I am interested in understanding the evolution of structure-function relationship of proteins. Specifically, I am working to understand how novel biochemical function evolves.  Currently I am studying the emergence of antibiotic resistance by asking how a novel ß-lactamase function evolved from penicillin-binding proteins (PBPs).  Part of this study also plans to understand the evolution of generalist vs. specialist ß-lactamases. To answer these questions I am plan to use directed evolution and ancestral reconstruction through statistical phylogenetic methods. I also remain interested in understanding the evolution of homo-oligomerization. Prior to join the Weinreich lab, I studied the evolutionary biochemistry of the GFP-family of proteins using resurrected ancestral fluorescent proteins. My research help elucidate the initial historical mutations needed to enable the evolution of novel biochemical step in emergence of red fluorescence in Kaede FPs and showed evolution of diverse homo oligomers from an ancestral monomer the hydrozoan FPs.  



 

GRADUATE STUDENTS

Christopher Graves
Graduate Student
BS University of Vermont 2009

 

NSF Graduate Research Fellowship 2013 - 2016
NSF Doctoral Dissertation Improvement Grant 2015 - 2016

Christopher_Graves at brown dot edu

Natural selection is inherently short-sighted, favoring traits based on their immediate effects on survival and reproduction. However, natural environments are constantly changing, and thus the fitness effects of many traits are variable through time. My research examines the consequences of this temporal variation in fitness and the role it plays in adaptation. Current projects include developing mathematical models and simulations to explore the consequences of variable selective pressures in the evolution of infectious diseases and experimental work to test predictions of evolutionary theory by tracking the evolutionary dynamics of yeast populations as they evolve in a variable environment.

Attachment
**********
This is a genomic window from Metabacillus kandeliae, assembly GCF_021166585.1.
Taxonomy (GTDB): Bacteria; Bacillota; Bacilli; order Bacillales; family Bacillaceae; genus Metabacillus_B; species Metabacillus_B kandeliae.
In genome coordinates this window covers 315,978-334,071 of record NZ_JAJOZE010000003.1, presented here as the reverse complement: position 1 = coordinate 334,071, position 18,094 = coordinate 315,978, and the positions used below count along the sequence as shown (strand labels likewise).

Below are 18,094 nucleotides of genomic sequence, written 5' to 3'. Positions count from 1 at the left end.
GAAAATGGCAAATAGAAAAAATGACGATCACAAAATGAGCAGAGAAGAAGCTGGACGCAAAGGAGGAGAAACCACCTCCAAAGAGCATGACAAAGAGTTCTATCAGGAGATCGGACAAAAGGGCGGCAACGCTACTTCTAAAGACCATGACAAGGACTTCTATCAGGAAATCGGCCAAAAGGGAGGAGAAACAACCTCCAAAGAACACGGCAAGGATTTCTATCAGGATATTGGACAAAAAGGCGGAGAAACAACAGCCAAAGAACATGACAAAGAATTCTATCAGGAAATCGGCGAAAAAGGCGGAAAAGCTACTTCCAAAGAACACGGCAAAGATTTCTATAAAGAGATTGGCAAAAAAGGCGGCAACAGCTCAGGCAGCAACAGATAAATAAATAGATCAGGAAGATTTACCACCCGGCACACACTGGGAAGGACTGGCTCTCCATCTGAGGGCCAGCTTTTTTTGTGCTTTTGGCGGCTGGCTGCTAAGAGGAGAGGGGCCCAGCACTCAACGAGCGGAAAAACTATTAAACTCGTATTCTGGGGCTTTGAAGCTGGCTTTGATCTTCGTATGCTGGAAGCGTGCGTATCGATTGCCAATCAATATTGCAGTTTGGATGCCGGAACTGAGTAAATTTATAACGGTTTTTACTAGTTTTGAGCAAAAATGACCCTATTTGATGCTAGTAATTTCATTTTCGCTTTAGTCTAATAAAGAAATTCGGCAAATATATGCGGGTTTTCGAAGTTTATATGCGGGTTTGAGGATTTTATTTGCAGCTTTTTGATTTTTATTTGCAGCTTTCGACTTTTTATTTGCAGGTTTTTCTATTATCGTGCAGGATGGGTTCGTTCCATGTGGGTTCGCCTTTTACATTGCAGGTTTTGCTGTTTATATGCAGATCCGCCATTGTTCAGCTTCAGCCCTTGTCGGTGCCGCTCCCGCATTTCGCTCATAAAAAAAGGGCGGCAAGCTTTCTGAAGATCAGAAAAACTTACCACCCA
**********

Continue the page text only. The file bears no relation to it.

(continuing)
Yinghong Lan

Graduate Student
BS University of Science and Technology of China 2012

Yinghong_Lan at brown dot edu

My general interest includes fundamental theoretical questions in the fields of population genetics and evolutionary genetics, and testing these ideas using simulations and microbial experiments. Recently I have been working on understanding mutational robustness, i.e., the ability to sustain fitness against deleterious mutations. Combining analytical with simulation approaches, our research show that in contrast to the conventional wisdom, flatter regions of the fitness landscape cannot confer long-term resilience against mutations. We propose instead that fitness “domes”, i.e., fitness peaks with negative epistasis, is where selection would drive populations constantly facing the challenge of high mutation rates. I’m currently testing this hypothesis using both Wright-Fisher simulations and directed evolution of TEM-1 ß-lactamase in E. coli.

 

Current Undergraduates

Selena Buzinky '15
Natasha Nguyen '15
Caleb Weinreb '15
Dylan Spangle '16
Isaiah Bryant '17
Chibuikem Nwizu '17
Sovijja Pou '17
Julia Gross '18

Alumni